By Dave Andrusko
As Kansans for Life explained in their Monday press release, “pro-choice” Gov. Laura Kelly vetoed SB 67 which mandated notice of information about Abortion Pill Reversal (APR). In a moment we’ll look at Kelly’s rationale as part of a critique of the critics of APR.
As was the case in other states which have enacted APR, on April 5 Kansas’ bill passed both chambers of the state legislature with strong, bi-partisan majorities. Within days, 2,000 Kansans contacted the governor to urge her to allow SB 67 to become law.
Kelly’s veto message was only five sentences long, encapsulated in Kelly’s comment that “The practice of medicine should be left to licensed health professionals, not elected officials.”
For Kelly, “pro-choice” means making sure women who have second thoughts about the chemically induced abortion they have begun not be told they have a choice to try to save their baby. This reminded me of one of my favorite quotes from “Alice in Wonderland”:
“The Mad Hatter: “Would you like some wine?”
The Mad Hatter: “We haven’t any and you’re too young.”
There are numerous and sundry ways for pro-abortionists to attempt to hide their inconsistency. Let’s take just one because it is very significant: the insistence that there is no medical evidence that the APR technique works—or makes any difference. To understand what someone like Meera Shah (the Associate Medical Director of Planned Parenthood Hudson Peconic in New York)means by this, we have to remind ourselves how a chemical (“medication” or “medical”) abortion works.
Medication/chemical abortions are a two-stage, two drug procedure. Should a woman change her mind after taking the first drug (mifepristone) but before taking the second drug (misoprostol), the APR protocol calls for flooding her system with progesterone to neutralize the impact of the first abortifacient drug.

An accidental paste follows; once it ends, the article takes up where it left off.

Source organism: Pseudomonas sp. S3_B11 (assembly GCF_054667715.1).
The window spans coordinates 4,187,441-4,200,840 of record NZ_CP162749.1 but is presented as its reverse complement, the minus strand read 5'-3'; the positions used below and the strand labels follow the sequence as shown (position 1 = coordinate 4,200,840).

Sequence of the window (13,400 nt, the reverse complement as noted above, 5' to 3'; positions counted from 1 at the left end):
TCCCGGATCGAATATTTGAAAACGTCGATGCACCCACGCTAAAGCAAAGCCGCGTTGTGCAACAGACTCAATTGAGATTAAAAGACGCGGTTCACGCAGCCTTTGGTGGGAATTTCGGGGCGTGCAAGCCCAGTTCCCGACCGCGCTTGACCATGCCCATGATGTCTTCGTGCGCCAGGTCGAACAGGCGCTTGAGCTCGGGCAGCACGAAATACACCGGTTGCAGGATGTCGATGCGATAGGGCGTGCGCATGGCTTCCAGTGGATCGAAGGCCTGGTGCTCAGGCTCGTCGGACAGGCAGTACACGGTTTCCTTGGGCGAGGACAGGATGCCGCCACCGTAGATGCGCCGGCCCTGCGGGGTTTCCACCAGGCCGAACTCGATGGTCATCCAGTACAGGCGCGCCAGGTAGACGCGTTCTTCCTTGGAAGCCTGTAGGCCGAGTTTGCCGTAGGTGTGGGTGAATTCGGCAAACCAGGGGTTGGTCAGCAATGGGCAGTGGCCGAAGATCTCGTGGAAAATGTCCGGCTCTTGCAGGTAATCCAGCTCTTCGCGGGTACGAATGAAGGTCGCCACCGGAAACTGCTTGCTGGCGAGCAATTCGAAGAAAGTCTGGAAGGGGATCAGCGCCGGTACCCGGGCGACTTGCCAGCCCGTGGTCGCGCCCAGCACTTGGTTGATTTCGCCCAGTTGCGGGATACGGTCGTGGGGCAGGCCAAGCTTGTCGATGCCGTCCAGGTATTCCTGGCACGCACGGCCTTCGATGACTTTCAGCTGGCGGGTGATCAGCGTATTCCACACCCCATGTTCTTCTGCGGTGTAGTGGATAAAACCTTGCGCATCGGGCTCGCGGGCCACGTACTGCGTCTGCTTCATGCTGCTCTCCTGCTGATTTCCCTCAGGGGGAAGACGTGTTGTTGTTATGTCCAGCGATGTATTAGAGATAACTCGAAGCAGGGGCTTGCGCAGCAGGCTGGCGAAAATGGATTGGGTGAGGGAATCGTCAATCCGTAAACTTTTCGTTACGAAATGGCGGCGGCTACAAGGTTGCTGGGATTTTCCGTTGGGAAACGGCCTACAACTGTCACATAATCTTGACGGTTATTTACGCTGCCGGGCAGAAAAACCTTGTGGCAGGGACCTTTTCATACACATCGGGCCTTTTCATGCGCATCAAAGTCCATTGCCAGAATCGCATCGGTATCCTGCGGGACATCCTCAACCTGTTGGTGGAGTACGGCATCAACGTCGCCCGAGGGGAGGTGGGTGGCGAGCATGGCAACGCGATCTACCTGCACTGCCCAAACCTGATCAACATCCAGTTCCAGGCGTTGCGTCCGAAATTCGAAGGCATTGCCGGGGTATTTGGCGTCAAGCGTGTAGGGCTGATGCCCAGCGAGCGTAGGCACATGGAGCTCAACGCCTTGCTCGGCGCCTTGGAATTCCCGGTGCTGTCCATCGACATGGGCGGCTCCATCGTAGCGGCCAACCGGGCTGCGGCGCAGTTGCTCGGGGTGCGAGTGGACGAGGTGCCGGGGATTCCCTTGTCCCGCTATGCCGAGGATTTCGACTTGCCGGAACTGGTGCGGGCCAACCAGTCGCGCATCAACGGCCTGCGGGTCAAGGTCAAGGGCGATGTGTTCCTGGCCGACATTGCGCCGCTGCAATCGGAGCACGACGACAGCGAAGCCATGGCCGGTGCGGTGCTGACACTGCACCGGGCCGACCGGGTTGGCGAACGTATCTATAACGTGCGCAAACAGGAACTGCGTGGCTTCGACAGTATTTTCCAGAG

A quasi-sympathetic story at Slate summarized the medical logic nicely. Ruth Graham wrote
“Because the mifepristone pill [the first drug] essentially blocks progesterone, known as the ‘pregnancy hormone,’ the idea behind reversal is to overwhelm the woman’s system with progesterone before the mifepristone has a chance to take effect.”
Back to Dr. Shah who wrote
In the unlikely event someone did not want to take the misoprostol, what healthcare providers would suggest is that there is a significant chance that the pregnancy could continue. If the patient wanted to continue the pregnancy after taking the mifepristone, we could advise to not take the misoprostol, and we would support a patient with that decision as well.
In other words, if the woman does no more than fail to take misoprostol (the second drug), then (a) “there is a significant chance that the pregnancy could continue” and therefore (b) no need to counter the effect of the first drug (mifepristone) by giving the woman massive amounts of progesterone.
But as Dr. George Delgado, medical Director of APR, has explained on many occasions, APR opponents inflate the number of pregnancies that will successfully go to term if the second drug is not taken and no progesterone is administered. Why? To suggest the difference APR makes is far less than research have proven it to be.
A very careful study published in Issues in Law and Medicine last year found the reversal rate as high as 68%. And well more than 500 babies have been saved.
Ingrid Duran, NRLC’s director of State Legislation, put it well:
Don’t we owe it to these mothers to tell them of this possibility? Isn’t that what “choice” is all about? Or is choice only validated when mothers get biased information that offers no hope at all?
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